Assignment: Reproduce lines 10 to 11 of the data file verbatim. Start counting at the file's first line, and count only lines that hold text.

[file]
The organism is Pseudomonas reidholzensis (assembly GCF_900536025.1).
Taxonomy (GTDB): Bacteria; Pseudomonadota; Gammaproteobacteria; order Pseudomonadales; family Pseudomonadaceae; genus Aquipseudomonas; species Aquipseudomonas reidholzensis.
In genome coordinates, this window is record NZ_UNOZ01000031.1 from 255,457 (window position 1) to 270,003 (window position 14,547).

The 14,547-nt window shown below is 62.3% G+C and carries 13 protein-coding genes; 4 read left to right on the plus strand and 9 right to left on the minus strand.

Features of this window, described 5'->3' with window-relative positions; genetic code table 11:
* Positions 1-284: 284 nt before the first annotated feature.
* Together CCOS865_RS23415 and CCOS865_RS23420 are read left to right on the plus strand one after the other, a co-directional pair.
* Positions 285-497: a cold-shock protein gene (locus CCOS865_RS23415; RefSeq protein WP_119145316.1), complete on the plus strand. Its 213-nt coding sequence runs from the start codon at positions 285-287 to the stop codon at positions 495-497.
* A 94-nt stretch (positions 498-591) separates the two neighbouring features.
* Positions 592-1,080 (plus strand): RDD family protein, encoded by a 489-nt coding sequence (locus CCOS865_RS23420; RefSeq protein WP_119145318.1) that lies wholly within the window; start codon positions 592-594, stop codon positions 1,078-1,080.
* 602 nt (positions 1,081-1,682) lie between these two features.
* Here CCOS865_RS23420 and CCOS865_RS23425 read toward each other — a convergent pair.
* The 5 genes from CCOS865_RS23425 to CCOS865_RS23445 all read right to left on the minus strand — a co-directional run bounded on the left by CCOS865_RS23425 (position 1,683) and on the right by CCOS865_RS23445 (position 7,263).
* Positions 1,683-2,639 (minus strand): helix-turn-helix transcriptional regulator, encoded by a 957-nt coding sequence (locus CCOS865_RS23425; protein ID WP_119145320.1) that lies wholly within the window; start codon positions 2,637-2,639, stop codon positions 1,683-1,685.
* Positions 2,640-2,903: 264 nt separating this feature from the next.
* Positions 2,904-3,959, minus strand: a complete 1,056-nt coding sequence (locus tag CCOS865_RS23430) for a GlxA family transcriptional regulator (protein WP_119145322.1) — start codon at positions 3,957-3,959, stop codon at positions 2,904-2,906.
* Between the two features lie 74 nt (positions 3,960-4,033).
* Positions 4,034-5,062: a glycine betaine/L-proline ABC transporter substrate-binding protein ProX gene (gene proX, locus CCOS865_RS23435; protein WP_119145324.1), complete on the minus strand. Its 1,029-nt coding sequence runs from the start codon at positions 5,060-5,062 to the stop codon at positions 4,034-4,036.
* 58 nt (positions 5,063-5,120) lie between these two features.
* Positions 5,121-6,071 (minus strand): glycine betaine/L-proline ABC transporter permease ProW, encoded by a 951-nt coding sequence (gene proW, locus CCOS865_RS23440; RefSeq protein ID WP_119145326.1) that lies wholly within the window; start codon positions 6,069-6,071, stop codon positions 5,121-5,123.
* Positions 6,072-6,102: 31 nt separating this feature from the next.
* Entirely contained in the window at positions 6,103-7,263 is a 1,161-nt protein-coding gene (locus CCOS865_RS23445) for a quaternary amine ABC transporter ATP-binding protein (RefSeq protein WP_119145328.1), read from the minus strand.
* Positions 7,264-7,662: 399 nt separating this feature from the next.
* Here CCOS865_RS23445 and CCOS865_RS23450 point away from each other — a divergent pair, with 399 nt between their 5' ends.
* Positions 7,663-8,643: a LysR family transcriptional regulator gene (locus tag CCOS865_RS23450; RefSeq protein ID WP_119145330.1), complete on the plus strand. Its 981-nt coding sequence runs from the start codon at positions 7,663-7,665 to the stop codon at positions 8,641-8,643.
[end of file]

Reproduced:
* Positions 592-1,080 (plus strand): RDD family protein, encoded by a 489-nt coding sequence (locus CCOS865_RS23420; RefSeq protein WP_119145318.1) that lies wholly within the window; start codon positions 592-594, stop codon positions 1,078-1,080.
* 602 nt (positions 1,081-1,682) lie between these two features.